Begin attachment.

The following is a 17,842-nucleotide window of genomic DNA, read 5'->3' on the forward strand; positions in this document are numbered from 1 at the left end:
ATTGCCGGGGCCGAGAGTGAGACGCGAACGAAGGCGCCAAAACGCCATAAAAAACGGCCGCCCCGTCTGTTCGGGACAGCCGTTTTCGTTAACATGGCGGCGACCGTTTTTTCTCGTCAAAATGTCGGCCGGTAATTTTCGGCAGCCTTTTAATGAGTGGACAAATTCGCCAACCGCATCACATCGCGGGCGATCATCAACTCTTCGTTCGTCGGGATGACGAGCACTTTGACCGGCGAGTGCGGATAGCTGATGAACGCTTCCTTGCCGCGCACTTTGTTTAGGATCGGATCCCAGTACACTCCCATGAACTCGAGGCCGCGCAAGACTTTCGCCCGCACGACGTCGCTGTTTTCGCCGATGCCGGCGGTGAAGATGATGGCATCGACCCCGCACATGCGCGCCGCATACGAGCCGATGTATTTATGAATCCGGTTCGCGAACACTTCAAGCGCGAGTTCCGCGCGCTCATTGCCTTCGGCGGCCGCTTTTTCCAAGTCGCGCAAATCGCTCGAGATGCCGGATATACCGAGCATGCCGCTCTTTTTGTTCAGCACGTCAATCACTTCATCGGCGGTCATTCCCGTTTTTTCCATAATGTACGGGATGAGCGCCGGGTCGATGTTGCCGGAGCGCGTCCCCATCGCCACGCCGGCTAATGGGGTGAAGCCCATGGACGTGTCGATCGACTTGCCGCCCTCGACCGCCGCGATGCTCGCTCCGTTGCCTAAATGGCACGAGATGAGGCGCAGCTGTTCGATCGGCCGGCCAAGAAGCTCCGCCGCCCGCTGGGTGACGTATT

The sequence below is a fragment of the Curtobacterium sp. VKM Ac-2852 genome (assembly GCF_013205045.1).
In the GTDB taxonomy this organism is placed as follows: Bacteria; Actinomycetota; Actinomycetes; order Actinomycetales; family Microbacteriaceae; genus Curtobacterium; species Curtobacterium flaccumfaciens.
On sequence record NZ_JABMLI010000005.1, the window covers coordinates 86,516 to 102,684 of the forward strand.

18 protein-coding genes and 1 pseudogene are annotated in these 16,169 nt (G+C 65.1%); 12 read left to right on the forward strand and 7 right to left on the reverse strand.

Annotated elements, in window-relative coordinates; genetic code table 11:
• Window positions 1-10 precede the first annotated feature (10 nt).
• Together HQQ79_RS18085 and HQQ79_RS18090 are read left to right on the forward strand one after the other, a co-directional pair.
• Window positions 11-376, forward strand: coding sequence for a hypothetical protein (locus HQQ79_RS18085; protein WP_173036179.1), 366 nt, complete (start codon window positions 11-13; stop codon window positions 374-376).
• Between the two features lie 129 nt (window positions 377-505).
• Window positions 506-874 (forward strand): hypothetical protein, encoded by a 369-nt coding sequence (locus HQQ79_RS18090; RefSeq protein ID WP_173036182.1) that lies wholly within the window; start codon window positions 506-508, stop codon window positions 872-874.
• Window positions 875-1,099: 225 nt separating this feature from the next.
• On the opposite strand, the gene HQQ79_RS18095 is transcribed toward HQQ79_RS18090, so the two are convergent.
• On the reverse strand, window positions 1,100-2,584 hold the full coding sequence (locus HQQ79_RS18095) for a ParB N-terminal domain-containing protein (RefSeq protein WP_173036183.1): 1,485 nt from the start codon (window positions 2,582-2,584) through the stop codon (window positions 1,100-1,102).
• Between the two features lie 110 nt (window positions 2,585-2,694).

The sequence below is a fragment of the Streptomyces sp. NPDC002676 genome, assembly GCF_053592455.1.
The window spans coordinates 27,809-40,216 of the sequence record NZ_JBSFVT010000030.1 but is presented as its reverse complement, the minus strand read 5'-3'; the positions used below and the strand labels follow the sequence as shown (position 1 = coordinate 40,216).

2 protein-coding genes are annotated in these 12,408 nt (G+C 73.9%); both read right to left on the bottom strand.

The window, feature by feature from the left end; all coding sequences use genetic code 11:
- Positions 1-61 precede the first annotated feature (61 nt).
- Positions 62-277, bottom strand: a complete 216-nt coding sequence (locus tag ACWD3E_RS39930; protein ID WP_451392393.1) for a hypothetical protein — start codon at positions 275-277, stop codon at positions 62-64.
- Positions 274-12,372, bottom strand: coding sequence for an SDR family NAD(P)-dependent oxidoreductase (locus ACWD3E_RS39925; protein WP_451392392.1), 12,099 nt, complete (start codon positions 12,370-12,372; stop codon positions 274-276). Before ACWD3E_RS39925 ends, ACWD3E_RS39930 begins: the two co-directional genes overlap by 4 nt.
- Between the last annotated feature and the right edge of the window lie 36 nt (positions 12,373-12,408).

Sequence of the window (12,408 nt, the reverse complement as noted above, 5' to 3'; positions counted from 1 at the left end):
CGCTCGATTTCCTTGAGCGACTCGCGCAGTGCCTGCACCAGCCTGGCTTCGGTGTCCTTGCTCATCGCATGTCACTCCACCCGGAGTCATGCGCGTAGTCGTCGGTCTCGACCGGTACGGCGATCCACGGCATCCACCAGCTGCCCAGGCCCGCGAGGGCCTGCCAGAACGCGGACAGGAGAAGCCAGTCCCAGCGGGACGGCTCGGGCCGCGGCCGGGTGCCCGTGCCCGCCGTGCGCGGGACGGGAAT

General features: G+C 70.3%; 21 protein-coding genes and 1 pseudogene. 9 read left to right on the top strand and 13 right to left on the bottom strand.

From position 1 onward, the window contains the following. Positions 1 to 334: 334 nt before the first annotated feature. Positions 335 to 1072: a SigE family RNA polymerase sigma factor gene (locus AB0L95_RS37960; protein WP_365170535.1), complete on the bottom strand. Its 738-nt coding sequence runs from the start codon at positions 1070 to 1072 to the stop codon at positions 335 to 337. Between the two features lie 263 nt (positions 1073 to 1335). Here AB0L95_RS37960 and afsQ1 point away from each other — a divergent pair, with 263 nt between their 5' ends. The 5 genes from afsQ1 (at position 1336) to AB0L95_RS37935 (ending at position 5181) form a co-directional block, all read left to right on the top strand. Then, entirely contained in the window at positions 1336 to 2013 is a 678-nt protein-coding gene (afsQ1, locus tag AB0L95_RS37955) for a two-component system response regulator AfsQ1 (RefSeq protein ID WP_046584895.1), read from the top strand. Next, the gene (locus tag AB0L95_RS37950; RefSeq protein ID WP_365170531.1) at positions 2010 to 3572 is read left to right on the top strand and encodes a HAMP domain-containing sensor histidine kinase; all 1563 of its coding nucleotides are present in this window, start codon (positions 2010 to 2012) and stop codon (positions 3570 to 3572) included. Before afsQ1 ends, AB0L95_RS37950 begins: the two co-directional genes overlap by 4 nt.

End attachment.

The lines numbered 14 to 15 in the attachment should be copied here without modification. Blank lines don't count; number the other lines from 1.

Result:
• On the opposite strand, the gene HQQ79_RS18095 is transcribed toward HQQ79_RS18090, so the two are convergent.
• On the reverse strand, window positions 1,100-2,584 hold the full coding sequence (locus HQQ79_RS18095) for a ParB N-terminal domain-containing protein (RefSeq protein WP_173036183.1): 1,485 nt from the start codon (window positions 2,582-2,584) through the stop codon (window positions 1,100-1,102).